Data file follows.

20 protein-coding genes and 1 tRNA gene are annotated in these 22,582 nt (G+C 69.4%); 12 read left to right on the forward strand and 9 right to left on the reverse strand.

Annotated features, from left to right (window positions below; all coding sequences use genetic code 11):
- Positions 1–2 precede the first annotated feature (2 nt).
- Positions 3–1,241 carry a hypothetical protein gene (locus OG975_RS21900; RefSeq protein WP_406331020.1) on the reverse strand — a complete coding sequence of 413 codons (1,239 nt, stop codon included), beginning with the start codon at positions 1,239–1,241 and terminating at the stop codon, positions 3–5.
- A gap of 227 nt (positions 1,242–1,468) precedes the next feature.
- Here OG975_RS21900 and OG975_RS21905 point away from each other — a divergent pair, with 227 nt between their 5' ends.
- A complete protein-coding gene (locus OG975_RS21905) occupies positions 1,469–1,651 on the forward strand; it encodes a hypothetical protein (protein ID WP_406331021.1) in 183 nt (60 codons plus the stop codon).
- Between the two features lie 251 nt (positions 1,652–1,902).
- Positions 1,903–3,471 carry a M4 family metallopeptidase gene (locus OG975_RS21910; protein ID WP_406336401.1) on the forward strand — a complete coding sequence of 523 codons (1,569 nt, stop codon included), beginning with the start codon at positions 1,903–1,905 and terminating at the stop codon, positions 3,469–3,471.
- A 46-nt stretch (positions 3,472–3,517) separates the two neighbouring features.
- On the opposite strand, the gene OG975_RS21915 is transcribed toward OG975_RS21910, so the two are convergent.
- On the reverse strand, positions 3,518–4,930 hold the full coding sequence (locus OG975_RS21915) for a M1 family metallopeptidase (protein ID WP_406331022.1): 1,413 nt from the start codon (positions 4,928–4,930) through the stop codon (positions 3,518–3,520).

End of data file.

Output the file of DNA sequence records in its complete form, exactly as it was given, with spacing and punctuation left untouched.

20 protein-coding genes and 1 tRNA gene are annotated in these 22,582 nt (G+C 69.4%); 12 read left to right on the forward strand and 9 right to left on the reverse strand.

Annotated features, from left to right (window positions below; all coding sequences use genetic code 11):
- Positions 1–2 precede the first annotated feature (2 nt).
- Positions 3–1,241 carry a hypothetical protein gene (locus OG975_RS21900; RefSeq protein WP_406331020.1) on the reverse strand — a complete coding sequence of 413 codons (1,239 nt, stop codon included), beginning with the start codon at positions 1,239–1,241 and terminating at the stop codon, positions 3–5.
- A gap of 227 nt (positions 1,242–1,468) precedes the next feature.
- Here OG975_RS21900 and OG975_RS21905 point away from each other — a divergent pair, with 227 nt between their 5' ends.
- A complete protein-coding gene (locus OG975_RS21905) occupies positions 1,469–1,651 on the forward strand; it encodes a hypothetical protein (protein ID WP_406331021.1) in 183 nt (60 codons plus the stop codon).
- Between the two features lie 251 nt (positions 1,652–1,902).
- Positions 1,903–3,471 carry a M4 family metallopeptidase gene (locus OG975_RS21910; protein ID WP_406336401.1) on the forward strand — a complete coding sequence of 523 codons (1,569 nt, stop codon included), beginning with the start codon at positions 1,903–1,905 and terminating at the stop codon, positions 3,469–3,471.
- A 46-nt stretch (positions 3,472–3,517) separates the two neighbouring features.
- On the opposite strand, the gene OG975_RS21915 is transcribed toward OG975_RS21910, so the two are convergent.
- On the reverse strand, positions 3,518–4,930 hold the full coding sequence (locus OG975_RS21915) for a M1 family metallopeptidase (protein ID WP_406331022.1): 1,413 nt from the start codon (positions 4,928–4,930) through the stop codon (positions 3,518–3,520).